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The climate crisis threatens to wipe out decades of health progress, and governments are ill-prepared to reverse it. According to The Guardian, this was reported by the World Meteorological Organization (WMO), which found that health professionals have access to early warning systems for heat and other unusual weather in only about half of the countries monitored.
Three-quarters of national weather agencies send climate data to their country’s health authorities, but fewer than one in four health departments use the information to protect people from risks such as extreme heat. It emerged from a report by the Meteorological Organization.
“Climate change poses an unprecedented threat to human health,” said Madeleine Thomson, head of climate change impacts and adaptation at the charity Wellcome. The association funds health research and contributed to the report. “Many countries already have to deal with the dangerous consequences of record temperatures. Most of them are ill-prepared,” she added.
Although high temperatures kill far more people than other types of extreme weather, health experts only have access to heat warning services in half of the countries surveyed, the report found.
Scientists have warned that heat waves will become hotter and longer due to the climate crisis. The world has already warmed 1.2 degrees Celsius above pre-industrial levels. Still, this year’s record temperatures have stunned scientists.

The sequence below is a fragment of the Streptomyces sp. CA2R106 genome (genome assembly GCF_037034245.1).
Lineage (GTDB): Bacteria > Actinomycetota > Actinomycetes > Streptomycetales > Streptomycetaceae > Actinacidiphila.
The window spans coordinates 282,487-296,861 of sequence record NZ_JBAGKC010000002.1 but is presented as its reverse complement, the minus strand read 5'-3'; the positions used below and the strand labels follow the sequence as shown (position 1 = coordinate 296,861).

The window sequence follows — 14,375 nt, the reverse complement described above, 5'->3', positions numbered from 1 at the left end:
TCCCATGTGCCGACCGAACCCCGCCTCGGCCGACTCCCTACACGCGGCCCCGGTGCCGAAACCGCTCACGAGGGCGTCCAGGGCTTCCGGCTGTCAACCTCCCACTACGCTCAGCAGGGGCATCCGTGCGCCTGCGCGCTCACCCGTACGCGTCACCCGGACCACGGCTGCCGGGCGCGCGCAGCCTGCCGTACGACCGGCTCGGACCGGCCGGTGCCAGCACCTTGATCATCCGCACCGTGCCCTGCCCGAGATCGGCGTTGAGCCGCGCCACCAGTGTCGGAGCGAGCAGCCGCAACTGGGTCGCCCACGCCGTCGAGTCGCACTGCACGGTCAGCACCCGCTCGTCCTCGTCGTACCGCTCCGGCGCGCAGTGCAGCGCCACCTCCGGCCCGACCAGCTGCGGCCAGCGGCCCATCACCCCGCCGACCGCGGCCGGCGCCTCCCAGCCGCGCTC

“Virtually the entire planet has experienced heat waves this year. The onset of El Niño in 2023 will greatly increase the likelihood of another temperature record, which will trigger even more extreme heat in many parts of the world and in the oceans – increasing the challenge,” said WMO chief Petteri Taalas .
In an effort to reduce the loss of life, WMO and the United Nations Office for Disaster Risk Reduction (UNDRR) aim to ensure early warning systems for all people on the planet by 2028. According to the WMO, only half of the countries claim to have adequate early warning mechanisms for various climate risks.
The report also criticizes the lack of investment in health care as the planet warms. Only 0.2 percent of loans and grants made for climate adaptation projects went to programs where health was identified as the main objective. “Healthcare is so ill-prepared to protect the most vulnerable,” the document says.
“The climate crisis is a health crisis because it causes more severe and unpredictable weather fluctuations, contributes to greater spread of disease and higher incidence of non-communicable diseases. If we work together to make high-quality climate services available to the health sector, we can contribute to protecting the health and well-being of people who face risks climate change,” said the head of the World Health Organization (WMO), Tedros Adhanom Ghebreyesus.